I love a mousse. I use it almost all the time. A lot of people think it’s so retro but I love it. I hear from a lot of my clients that their styles last them a long time and I think prepping their hair with mousse is a big reason why.

What do you think is the most underrated hair hack?

Proper shampoo and conditioner for your hair texture is so important and often underrated. I have heard so many times from clients, “Shampoo and conditioner don’t really matter though, right?” Oh yes it does, honey! It is so important to prep your hair with the appropriate products if you want the best results.

What are some hair trends that will be major this spring?

I think natural hair texture is such a big trend. We’ve been blowing out hair and doing a beach wave for a long time. I think they people will start getting more individualized hair cuts that work with their natural texture to look more effortless and chic.


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Would you ever consider opening up your salon? Or starting a product line?

I would love to have my own salon given the right opportunity. Freelancing is so much work and time so the idea of that stresses me out a little, but I think anything is possible! I would also LOVE to have a product line. I talk about it a lot with my sister and bounce ideas back and forth. She is really brilliant and methodical while I’m on the other end of the spectrum, more into fantasy! We are a great balance.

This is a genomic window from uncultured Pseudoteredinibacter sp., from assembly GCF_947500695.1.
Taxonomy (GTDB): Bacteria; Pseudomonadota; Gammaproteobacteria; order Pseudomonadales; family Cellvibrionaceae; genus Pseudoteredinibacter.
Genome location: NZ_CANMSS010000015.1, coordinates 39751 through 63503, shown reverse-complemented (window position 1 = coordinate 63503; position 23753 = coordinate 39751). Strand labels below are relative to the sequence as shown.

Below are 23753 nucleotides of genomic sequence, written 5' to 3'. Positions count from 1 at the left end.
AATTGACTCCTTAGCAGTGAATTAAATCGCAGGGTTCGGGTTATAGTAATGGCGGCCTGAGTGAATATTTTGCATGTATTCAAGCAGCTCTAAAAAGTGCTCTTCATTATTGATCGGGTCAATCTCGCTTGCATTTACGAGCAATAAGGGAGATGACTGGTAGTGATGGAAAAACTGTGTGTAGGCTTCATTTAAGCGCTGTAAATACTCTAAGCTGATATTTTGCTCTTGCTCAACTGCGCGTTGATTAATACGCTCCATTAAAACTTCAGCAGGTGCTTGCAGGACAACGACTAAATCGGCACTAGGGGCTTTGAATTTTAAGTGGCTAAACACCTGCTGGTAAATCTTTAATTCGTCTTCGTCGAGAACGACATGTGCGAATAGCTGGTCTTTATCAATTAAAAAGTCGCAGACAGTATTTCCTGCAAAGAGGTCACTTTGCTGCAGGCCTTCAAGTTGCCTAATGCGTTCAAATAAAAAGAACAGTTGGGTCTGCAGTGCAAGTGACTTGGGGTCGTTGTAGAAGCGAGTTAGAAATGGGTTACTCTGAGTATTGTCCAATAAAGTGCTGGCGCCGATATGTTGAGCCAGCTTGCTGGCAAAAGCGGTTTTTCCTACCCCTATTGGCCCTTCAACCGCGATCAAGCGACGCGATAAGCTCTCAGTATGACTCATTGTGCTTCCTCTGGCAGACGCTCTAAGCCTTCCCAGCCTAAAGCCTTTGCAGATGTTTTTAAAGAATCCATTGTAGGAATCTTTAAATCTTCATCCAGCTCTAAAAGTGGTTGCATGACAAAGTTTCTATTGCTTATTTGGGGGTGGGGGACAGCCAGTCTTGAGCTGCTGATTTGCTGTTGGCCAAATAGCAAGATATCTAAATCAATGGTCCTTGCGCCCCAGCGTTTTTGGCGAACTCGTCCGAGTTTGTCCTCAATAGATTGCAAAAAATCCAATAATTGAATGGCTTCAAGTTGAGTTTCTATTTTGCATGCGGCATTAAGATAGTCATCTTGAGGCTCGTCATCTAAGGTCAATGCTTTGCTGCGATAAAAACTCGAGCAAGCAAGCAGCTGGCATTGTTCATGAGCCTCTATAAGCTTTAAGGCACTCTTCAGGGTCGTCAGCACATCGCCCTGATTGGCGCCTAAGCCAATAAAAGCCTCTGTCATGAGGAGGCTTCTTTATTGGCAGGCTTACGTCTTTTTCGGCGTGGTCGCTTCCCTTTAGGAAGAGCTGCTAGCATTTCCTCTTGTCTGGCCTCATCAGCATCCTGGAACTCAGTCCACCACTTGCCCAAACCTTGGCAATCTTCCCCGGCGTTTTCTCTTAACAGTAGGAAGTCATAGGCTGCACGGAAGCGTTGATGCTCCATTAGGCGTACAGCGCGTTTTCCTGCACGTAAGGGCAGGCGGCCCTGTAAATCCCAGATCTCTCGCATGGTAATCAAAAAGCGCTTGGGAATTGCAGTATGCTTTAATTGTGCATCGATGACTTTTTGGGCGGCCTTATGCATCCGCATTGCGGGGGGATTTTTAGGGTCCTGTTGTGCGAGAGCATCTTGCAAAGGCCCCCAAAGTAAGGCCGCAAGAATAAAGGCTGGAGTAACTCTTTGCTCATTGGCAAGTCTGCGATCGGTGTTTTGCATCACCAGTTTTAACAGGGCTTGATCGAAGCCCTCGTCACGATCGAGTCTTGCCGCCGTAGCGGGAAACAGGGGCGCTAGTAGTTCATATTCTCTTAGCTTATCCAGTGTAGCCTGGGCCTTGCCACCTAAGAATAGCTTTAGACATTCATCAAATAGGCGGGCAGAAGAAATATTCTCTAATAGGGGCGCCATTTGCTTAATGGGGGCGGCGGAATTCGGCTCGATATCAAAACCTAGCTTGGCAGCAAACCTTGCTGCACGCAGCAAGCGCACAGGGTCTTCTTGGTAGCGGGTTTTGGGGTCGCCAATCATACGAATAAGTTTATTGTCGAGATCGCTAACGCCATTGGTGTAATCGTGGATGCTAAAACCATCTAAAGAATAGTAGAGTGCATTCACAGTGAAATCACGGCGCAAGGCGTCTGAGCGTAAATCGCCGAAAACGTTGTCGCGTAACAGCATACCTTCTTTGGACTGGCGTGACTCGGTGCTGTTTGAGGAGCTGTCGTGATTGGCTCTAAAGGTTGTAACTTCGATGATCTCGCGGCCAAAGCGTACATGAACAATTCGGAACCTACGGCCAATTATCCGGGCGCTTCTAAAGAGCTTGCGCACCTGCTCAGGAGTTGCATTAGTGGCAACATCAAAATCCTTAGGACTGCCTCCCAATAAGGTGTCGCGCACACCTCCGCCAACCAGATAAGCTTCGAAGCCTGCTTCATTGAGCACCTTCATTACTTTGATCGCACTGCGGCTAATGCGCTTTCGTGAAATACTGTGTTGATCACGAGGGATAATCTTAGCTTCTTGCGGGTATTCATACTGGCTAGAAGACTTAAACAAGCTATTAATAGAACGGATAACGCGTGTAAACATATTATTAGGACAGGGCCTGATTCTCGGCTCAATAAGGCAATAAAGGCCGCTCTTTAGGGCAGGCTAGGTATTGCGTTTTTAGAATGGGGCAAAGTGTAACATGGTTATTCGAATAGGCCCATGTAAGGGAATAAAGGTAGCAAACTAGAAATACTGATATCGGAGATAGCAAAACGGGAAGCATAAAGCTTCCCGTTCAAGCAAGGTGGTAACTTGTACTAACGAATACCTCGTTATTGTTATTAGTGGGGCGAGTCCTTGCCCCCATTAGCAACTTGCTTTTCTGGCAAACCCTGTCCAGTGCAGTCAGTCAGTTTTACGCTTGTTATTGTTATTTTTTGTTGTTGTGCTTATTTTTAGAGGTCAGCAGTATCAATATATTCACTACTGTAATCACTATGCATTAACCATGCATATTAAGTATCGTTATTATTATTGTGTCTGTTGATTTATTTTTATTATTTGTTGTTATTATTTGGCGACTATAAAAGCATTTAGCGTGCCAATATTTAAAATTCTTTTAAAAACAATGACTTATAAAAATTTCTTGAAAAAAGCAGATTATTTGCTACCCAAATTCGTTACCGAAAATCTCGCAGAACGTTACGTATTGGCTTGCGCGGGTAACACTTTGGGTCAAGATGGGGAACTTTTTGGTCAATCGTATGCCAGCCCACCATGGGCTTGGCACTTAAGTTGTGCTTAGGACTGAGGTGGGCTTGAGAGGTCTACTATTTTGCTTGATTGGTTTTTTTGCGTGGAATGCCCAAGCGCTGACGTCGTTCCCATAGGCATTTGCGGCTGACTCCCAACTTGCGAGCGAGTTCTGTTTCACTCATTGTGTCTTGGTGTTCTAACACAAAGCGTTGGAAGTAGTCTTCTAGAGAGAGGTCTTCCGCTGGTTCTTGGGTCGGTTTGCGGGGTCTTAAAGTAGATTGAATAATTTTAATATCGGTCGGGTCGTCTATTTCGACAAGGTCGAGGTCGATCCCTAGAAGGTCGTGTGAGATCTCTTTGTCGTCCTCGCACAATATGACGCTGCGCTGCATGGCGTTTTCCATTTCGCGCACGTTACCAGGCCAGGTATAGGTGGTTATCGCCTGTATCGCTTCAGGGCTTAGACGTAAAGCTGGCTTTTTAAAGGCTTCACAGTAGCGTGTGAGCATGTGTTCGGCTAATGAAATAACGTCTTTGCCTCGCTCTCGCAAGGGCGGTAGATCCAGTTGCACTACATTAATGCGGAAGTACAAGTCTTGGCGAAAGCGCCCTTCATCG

You travel often What are your personal favorite hair products/tools to take while you’re away?

I take everything. You can ask my clients and colleagues. I obviously have tools for different countries as that’s a must, but I never know what I’m going to need or be inspired by. I like to be prepared. 

You have nicer hair than most humans! What does your personal haircare routine consist of?